When I looked at the calendar, I realized that the week before Biscuit's birthday would be a good week to take some days.
It was wonderful. And I only checked my work email once. I was very proud of myself for that.
I made plans for Biscuit's birthday party. I had lunch with a friend. I did a little Christmas shopping. I rearranged my chest freezer and my regular freezer. I also rearranged some other closets and areas of the house. I did things that nobody will notice but me. But they were things that make my everyday life easier and more organized.
I also planned to use some of my time off to write some blog posts I've been meaning to write. But did that happen? No.
So here's one from a while back.
The week of my surgery, there was a big folk music festival in town. I had edited so many stories about that thing that I couldn't decide whether I wanted to go or whether I was already sick of it before it had even happened. I read so much about the artists and events that I felt like I had already seen it.
As part of the event, this sculptor came to town and created a ladder sculpture called "Rising Together."
About two weeks before the festival, the sculptor asked for ladder donations from anyone who wanted to participate. They could be old or new, decorated or plain. My boss (and luckily also my friend) suggested that she and I decorate one themed for the paper. She asked one of our maintenance guys, and he actually had an old ladder he was willing to give us.
We covered it with sections of the paper, comics, business cards, PR materials, even branded drink koozies. And we had a great time doing it.
After all, who gets to spend a part of their workday doing what we all did in kindergarten - cutting and gluing and coloring?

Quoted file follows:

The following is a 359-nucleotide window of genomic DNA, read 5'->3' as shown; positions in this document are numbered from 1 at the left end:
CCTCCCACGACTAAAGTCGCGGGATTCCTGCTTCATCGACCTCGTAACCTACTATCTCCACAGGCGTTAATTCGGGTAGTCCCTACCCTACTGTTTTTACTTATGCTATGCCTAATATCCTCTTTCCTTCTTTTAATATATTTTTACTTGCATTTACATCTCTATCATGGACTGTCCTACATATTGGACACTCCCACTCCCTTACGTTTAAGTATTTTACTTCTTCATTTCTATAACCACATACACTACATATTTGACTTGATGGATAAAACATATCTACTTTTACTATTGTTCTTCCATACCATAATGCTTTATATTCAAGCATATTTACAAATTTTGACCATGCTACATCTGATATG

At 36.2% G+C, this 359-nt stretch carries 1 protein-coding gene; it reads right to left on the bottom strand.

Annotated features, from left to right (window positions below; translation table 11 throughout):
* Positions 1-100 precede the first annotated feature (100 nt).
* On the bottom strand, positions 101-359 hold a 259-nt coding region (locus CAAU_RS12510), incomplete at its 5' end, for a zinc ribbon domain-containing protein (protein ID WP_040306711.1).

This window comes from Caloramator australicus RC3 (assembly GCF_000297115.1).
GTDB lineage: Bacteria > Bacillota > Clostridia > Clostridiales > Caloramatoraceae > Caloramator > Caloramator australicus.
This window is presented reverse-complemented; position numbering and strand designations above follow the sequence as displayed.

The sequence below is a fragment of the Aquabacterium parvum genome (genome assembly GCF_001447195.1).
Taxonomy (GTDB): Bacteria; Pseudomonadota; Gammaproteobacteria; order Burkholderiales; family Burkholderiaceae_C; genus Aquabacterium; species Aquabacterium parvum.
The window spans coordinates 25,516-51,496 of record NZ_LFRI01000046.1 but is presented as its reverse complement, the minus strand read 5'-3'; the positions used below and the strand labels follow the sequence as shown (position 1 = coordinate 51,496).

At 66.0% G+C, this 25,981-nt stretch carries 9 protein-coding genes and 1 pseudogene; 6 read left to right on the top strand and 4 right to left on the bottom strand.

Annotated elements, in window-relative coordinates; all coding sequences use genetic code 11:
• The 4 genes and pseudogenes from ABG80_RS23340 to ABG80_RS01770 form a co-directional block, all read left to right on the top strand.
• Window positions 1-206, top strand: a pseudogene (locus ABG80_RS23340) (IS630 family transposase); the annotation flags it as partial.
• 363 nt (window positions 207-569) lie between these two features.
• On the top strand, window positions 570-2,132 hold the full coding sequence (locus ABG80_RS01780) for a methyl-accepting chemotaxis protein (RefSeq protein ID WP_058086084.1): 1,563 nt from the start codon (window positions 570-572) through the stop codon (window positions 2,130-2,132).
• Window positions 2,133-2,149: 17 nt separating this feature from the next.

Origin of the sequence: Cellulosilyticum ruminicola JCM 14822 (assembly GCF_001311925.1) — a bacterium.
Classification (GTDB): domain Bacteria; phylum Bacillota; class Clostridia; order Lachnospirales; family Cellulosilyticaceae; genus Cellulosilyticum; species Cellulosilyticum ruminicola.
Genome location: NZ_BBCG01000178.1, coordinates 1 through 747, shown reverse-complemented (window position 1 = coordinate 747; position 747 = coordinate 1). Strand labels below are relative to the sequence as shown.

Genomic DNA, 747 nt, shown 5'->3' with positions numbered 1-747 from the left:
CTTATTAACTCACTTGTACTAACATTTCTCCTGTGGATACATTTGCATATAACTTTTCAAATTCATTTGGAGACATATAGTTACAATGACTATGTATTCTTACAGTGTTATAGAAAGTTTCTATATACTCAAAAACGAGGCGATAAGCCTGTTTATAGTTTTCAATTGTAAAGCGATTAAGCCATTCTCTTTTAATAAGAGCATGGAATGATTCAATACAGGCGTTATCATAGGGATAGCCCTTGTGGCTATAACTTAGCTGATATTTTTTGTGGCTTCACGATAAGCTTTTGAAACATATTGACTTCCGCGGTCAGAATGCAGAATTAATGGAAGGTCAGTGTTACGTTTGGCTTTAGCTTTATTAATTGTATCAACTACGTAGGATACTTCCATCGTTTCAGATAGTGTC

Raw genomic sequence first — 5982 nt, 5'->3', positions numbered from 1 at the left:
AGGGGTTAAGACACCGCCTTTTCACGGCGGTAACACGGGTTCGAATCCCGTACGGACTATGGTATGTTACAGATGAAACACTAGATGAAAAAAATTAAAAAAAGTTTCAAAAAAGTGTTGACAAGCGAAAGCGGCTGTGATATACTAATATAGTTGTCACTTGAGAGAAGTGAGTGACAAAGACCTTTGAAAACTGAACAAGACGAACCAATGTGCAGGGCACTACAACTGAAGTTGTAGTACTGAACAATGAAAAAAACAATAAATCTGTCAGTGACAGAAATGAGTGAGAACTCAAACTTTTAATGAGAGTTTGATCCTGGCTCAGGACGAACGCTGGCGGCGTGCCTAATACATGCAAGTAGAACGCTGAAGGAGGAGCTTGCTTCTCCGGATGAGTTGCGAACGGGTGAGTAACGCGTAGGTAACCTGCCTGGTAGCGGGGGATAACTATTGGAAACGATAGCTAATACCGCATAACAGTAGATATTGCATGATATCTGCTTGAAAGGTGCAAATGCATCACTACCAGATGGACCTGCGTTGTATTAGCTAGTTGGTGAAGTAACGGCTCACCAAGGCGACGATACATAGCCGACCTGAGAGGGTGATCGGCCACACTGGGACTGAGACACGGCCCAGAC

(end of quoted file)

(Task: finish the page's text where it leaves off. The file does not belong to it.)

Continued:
|Here's our ladder partially done. We painted|
a layer of watered-down glue over top of
everything to smooth the edges and protect
our creation from the elements.
|My boss and I wanted to document our work, so we got|
one of our staff photographers to take a picture of us.
When we finished, the maintenance guy who got the ladder for us also offered to deliver our ladder to the drop-off site. He said he wasn't creative like us but that he could drive a truck and do some lifting.
I went home that evening and told Biscuit about the ladder my boss and I created. He got a funny look on his face.
"What's wrong?" I asked him.
"Mom!" he said, getting excited. "You'll never guess what."
"What?" I asked.
"We made a ladder today at school, too!" he said.
The school's ladder was painted white, then all the kids were allowed to add their fingerprints in red or blue paint. (The school's colors are red, white and blue).
So we traded details about how our ladders looked, and I told him that once the sculpture was done, we'd go see it and hunt for our ladders.
Well, my appendix decided otherwise. I didn't get to go to the festival or see the sculpture.
But remember that boss and friend I mentioned? She DID get to see it, and she was kind enough to take pictures for Biscuit and me. She got an overall picture, then she made sure to get close-ups of each of our ladders.
Check out our ladders:
|The sculpture looked kind of like an igloo to me. It had a dome shape, and you could walk into it.|
|This is the ladder my boss and I decorated. It's hard to see the details because|
it was overhead, and the sky is bright behind it. It was quite a hodge-podge, though.
|Biscuit's ladder was on the outside. I think it showed up well because it had a white background.|
Biscuit said his fingerprint was blue, but of course he couldn't remember where he put it.
I'm not much of an art person. I can't really explain the technical aspects of this sculpture. But I can say that I did get the symbolism of having these ladders donated from people all over the city piled up together. It did fit its name.